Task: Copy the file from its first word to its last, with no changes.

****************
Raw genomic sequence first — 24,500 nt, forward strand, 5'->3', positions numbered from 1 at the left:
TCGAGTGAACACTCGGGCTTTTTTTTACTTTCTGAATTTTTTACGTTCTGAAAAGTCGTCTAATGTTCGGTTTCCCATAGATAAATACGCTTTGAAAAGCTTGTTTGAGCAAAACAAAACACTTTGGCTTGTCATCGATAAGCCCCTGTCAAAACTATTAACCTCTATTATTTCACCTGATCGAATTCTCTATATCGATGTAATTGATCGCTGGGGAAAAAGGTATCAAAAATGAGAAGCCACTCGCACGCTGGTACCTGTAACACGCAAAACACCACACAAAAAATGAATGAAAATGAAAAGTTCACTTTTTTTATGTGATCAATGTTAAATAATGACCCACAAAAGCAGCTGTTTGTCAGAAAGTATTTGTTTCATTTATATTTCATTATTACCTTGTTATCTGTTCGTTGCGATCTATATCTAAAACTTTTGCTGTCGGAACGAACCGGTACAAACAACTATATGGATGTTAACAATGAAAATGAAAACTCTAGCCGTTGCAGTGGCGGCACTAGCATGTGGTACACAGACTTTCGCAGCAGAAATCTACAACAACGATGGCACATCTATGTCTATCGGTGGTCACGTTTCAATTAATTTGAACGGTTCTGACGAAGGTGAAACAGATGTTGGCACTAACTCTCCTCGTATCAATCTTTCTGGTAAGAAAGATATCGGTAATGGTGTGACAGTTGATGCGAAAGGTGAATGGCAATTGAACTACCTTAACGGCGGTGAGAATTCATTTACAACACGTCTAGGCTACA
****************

Raw genomic sequence first — 24,500 nt, forward strand, 5'->3', positions numbered from 1 at the left:
TCGAGTGAACACTCGGGCTTTTTTTTACTTTCTGAATTTTTTACGTTCTGAAAAGTCGTCTAATGTTCGGTTTCCCATAGATAAATACGCTTTGAAAAGCTTGTTTGAGCAAAACAAAACACTTTGGCTTGTCATCGATAAGCCCCTGTCAAAACTATTAACCTCTATTATTTCACCTGATCGAATTCTCTATATCGATGTAATTGATCGCTGGGGAAAAAGGTATCAAAAATGAGAAGCCACTCGCACGCTGGTACCTGTAACACGCAAAACACCACACAAAAAATGAATGAAAATGAAAAGTTCACTTTTTTTATGTGATCAATGTTAAATAATGACCCACAAAAGCAGCTGTTTGTCAGAAAGTATTTGTTTCATTTATATTTCATTATTACCTTGTTATCTGTTCGTTGCGATCTATATCTAAAACTTTTGCTGTCGGAACGAACCGGTACAAACAACTATATGGATGTTAACAATGAAAATGAAAACTCTAGCCGTTGCAGTGGCGGCACTAGCATGTGGTACACAGACTTTCGCAGCAGAAATCTACAACAACGATGGCACATCTATGTCTATCGGTGGTCACGTTTCAATTAATTTGAACGGTTCTGACGAAGGTGAAACAGATGTTGGCACTAACTCTCCTCGTATCAATCTTTCTGGTAAGAAAGATATCGGTAATGGTGTGACAGTTGATGCGAAAGGTGAATGGCAATTGAACTACCTTAACGGCGGTGAGAATTCATTTACAACACGTCTAGGCTACA